• International air transport/domestic air transport/small air transport. Permitted where the foreign investment ratio is less than 50%.

  • Domestic commercial bank. Permission is limited to commercial banks and local banks (specialised banks, and agricultural/fisheries/livestock co-operatives are prohibited).

See KOTRA website ( for more information.


A JV member can contribute cash, capital assets (machinery, equipment, facilities, livestock, trees, and so on), proceeds from the stock or share acquired by foreign investment, intellectual property, stocks of a foreign company listed in foreign exchange market, stocks owned by a foreigner pursuant to the Foreign Investment Promotion Act, real estate located in Korea, and so on. To receive the benefits provided under the Foreign Investment Promotion Act, the paid-in capital should be at least KRW100 million and each foreigner must own at least 10% of the total issued stocks with voting rights of a Korean company.

Economic or financial incentives

26. Are there economic or financial incentives for foreign direct investments in a JV?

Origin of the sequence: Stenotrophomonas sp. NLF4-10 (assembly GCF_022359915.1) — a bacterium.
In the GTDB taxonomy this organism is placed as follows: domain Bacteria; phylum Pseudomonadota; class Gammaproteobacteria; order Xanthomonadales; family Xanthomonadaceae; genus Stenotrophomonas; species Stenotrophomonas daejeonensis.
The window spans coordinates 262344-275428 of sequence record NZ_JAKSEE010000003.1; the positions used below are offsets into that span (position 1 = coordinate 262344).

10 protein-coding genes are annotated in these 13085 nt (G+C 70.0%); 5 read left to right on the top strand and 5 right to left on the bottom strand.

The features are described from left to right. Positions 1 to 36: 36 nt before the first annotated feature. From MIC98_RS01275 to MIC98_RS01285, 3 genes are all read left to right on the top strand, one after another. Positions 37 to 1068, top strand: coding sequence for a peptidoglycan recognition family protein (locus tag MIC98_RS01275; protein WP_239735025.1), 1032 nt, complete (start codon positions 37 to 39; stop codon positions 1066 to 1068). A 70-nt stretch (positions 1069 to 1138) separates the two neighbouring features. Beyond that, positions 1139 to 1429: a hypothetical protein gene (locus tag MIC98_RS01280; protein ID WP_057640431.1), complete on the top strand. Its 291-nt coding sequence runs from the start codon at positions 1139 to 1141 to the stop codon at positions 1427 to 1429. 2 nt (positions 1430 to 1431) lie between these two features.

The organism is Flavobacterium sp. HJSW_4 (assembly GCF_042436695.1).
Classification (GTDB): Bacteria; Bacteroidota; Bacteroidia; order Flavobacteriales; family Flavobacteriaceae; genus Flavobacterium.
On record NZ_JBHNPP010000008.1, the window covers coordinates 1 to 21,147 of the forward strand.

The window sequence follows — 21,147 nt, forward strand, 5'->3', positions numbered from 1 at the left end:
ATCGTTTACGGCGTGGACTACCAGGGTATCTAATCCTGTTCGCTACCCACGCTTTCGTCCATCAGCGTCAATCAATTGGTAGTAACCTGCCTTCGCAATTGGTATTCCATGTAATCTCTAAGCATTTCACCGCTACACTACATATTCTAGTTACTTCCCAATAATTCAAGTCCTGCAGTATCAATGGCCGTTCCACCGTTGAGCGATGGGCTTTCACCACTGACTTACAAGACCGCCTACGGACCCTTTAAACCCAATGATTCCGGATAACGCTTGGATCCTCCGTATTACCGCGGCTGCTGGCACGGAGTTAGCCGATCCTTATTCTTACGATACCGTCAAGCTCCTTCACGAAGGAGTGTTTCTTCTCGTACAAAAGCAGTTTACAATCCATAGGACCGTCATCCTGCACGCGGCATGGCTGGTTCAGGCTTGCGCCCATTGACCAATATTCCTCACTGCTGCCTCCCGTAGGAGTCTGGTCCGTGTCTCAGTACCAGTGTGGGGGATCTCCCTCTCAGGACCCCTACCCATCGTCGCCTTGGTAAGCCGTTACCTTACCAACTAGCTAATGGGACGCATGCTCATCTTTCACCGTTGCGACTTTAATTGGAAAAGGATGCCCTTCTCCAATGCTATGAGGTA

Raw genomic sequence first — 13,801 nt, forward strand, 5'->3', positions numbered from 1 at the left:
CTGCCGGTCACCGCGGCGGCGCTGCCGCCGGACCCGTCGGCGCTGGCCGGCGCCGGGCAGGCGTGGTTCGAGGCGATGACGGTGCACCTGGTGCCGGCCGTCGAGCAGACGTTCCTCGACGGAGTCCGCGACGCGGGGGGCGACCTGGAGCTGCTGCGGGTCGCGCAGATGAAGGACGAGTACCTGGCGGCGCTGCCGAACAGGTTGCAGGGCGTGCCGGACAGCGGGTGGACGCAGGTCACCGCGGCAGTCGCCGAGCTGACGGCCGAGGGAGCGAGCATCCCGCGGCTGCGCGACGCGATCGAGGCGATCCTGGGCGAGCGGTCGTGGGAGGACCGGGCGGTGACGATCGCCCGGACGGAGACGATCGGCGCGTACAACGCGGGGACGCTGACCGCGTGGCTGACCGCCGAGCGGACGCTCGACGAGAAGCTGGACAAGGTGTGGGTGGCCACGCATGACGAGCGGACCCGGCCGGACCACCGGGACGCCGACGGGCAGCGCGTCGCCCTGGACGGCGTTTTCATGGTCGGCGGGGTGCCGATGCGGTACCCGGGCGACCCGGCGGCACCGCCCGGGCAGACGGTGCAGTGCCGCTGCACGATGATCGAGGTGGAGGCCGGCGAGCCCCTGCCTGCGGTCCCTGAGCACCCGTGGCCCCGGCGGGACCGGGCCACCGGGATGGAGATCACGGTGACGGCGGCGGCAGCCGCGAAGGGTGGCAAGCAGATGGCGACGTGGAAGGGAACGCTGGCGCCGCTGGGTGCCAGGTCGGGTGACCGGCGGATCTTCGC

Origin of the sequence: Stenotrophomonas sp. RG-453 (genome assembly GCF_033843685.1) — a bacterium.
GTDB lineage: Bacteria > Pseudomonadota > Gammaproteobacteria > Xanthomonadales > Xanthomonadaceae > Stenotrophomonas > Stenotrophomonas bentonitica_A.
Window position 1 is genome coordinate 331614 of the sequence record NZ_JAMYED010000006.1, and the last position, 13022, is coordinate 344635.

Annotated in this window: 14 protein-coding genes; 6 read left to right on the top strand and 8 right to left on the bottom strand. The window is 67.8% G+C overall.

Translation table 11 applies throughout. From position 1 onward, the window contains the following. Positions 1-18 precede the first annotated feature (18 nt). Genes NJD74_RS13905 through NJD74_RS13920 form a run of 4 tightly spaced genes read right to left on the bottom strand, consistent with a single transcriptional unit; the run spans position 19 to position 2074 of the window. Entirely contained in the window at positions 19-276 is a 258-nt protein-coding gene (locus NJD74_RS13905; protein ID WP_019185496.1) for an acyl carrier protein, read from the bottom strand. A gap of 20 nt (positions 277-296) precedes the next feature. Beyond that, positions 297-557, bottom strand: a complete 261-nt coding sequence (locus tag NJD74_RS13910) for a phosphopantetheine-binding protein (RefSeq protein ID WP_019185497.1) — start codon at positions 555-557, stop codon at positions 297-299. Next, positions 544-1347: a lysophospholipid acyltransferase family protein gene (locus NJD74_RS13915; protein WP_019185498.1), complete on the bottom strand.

Unless otherwise provided in any laws, a foreigner (or foreign entity) making direct investments in Korea is treated equally as a Korean person or Korean entity.

If the foreign direct investment satisfies the condition provided in the Foreign Direct Investment Promotion Act, a corporate tax reduction will be given. Further, if the foreign investment is made in a company of high technology designated by the Ministry of Strategy and Finance, registration tax, acquisition tax, estate tax, and land tax reduction can be given as well. A foreign investment company can also get a favourable treatment in entering a lease agreement at certain government property and in bidding for certain government projects.

Minimum investments/contributions

27. Are there mandatory minimum equity investments or contributions in kind thresholds for a foreign JV member?

Although there is no minimum investment requirement, a foreign JV member must invest KRW100 million or more and own at least 10% of the total issued shares with voting rights in a Korean company to receive the benefits provided under the Foreign Investment Promotion Act.


The regulatory authorities

Ministry of Justice

Main activities. Enforces laws of Korea including the Commercial Code.


Korea Fair Trade Commission

Main activities. Promotes fair trade in Korea and is in charge of business combination report filing.



Main activities. Provides up-to-date information such as investment feasibility studies and consultations on foreign investment procedures, laws, taxes and accounting.


Online resources

National Legal Information Centre